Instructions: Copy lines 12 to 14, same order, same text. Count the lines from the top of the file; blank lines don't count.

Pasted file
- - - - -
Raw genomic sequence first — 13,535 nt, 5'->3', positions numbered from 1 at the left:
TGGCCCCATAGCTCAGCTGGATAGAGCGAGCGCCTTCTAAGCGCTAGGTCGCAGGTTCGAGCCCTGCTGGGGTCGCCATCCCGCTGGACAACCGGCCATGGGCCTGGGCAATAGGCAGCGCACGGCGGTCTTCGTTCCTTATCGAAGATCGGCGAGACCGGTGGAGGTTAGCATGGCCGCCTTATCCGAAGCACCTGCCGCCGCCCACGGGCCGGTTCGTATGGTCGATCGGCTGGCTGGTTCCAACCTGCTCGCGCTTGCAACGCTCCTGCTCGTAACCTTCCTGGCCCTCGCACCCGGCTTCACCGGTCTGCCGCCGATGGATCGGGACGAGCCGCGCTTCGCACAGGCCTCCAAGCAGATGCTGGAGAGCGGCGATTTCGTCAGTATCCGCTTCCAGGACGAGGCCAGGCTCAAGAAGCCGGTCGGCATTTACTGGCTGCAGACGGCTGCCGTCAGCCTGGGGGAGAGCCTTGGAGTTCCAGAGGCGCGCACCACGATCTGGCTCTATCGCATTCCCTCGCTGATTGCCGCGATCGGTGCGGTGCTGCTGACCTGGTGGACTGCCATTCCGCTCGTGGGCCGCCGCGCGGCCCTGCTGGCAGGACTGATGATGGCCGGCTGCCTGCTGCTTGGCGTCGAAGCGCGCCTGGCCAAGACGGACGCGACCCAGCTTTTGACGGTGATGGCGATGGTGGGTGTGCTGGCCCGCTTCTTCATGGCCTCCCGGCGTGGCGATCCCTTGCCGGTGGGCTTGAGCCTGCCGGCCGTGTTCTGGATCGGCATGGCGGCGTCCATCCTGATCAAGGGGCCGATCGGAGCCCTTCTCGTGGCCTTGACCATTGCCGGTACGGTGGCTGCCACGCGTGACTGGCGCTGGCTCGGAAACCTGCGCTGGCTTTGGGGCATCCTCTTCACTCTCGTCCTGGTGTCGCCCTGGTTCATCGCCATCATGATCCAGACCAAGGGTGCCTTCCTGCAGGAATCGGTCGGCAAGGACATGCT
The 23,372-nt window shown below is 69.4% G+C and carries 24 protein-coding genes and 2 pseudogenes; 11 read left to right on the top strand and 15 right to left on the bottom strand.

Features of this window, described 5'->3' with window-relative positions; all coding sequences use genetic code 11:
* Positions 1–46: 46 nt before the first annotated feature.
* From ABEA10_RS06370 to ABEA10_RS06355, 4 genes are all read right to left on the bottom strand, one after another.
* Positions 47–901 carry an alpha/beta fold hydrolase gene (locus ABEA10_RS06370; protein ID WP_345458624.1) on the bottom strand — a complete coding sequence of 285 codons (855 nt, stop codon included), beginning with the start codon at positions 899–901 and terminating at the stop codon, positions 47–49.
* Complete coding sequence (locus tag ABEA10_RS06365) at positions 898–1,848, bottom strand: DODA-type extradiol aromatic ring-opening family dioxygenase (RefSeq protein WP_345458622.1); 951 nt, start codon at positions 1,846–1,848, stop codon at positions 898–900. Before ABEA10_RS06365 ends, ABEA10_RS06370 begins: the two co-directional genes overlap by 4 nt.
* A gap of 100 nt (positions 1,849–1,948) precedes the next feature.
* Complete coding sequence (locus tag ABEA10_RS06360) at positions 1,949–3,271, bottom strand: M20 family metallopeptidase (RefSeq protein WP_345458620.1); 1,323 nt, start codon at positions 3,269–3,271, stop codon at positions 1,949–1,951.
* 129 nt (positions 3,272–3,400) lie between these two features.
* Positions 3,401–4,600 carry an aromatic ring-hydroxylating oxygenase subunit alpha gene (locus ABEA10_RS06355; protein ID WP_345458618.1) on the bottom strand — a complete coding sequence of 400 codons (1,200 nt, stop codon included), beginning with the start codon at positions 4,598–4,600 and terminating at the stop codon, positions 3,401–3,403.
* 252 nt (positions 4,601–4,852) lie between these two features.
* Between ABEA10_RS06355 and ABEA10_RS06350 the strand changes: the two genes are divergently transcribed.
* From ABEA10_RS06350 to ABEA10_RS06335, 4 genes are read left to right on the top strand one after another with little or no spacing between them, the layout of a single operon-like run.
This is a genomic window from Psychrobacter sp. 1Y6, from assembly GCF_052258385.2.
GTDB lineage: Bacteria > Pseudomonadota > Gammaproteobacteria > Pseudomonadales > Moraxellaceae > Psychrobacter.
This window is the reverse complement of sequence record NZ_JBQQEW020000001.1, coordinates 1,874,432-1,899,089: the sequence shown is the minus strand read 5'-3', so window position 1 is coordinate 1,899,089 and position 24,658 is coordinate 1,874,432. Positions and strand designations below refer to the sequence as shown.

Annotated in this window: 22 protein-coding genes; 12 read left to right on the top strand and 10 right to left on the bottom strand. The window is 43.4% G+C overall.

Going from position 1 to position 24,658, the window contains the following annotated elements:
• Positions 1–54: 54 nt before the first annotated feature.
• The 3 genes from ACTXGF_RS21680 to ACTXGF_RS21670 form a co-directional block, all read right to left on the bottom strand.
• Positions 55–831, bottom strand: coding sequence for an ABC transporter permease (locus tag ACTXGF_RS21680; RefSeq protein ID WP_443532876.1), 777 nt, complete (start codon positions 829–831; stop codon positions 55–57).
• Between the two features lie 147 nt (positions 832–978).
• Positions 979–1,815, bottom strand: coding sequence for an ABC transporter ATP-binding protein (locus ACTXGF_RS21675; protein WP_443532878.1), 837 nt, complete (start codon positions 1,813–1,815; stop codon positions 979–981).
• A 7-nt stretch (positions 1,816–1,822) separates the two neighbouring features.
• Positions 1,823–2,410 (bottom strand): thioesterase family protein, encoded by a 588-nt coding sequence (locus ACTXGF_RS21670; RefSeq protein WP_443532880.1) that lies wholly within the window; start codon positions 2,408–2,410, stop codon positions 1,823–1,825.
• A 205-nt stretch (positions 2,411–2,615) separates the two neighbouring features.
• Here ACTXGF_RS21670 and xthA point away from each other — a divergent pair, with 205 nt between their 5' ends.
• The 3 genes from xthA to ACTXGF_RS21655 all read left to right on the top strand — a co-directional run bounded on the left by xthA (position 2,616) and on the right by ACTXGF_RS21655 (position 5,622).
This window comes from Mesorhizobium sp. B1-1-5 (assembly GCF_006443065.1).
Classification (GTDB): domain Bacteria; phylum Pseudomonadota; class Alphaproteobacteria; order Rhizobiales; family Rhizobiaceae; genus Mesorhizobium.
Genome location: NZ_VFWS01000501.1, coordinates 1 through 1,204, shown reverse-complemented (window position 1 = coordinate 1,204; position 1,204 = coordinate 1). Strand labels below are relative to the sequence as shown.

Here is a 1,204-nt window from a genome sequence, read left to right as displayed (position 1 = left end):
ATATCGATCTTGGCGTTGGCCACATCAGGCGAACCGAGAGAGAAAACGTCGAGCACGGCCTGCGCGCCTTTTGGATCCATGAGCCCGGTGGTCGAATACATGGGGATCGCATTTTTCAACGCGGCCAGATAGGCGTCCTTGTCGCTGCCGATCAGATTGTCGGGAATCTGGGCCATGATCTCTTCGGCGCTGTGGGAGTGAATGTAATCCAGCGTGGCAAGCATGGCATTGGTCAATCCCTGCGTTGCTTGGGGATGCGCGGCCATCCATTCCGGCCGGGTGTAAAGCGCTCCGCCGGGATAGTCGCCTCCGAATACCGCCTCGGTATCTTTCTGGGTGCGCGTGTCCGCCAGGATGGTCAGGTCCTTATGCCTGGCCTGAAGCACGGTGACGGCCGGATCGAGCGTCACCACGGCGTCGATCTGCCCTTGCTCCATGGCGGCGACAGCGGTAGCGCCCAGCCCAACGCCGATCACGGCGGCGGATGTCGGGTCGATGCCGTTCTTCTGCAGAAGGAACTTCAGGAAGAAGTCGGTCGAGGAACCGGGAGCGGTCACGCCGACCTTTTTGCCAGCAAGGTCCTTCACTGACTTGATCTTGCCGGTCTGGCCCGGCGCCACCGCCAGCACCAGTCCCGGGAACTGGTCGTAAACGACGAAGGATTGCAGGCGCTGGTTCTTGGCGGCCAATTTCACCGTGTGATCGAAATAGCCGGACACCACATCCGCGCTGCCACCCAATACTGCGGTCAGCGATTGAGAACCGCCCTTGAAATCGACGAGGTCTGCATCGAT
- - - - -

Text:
* Positions 3,401–4,600 carry an aromatic ring-hydroxylating oxygenase subunit alpha gene (locus ABEA10_RS06355; protein ID WP_345458618.1) on the bottom strand — a complete coding sequence of 400 codons (1,200 nt, stop codon included), beginning with the start codon at positions 4,598–4,600 and terminating at the stop codon, positions 3,401–3,403.
* 252 nt (positions 4,601–4,852) lie between these two features.
* Between ABEA10_RS06355 and ABEA10_RS06350 the strand changes: the two genes are divergently transcribed.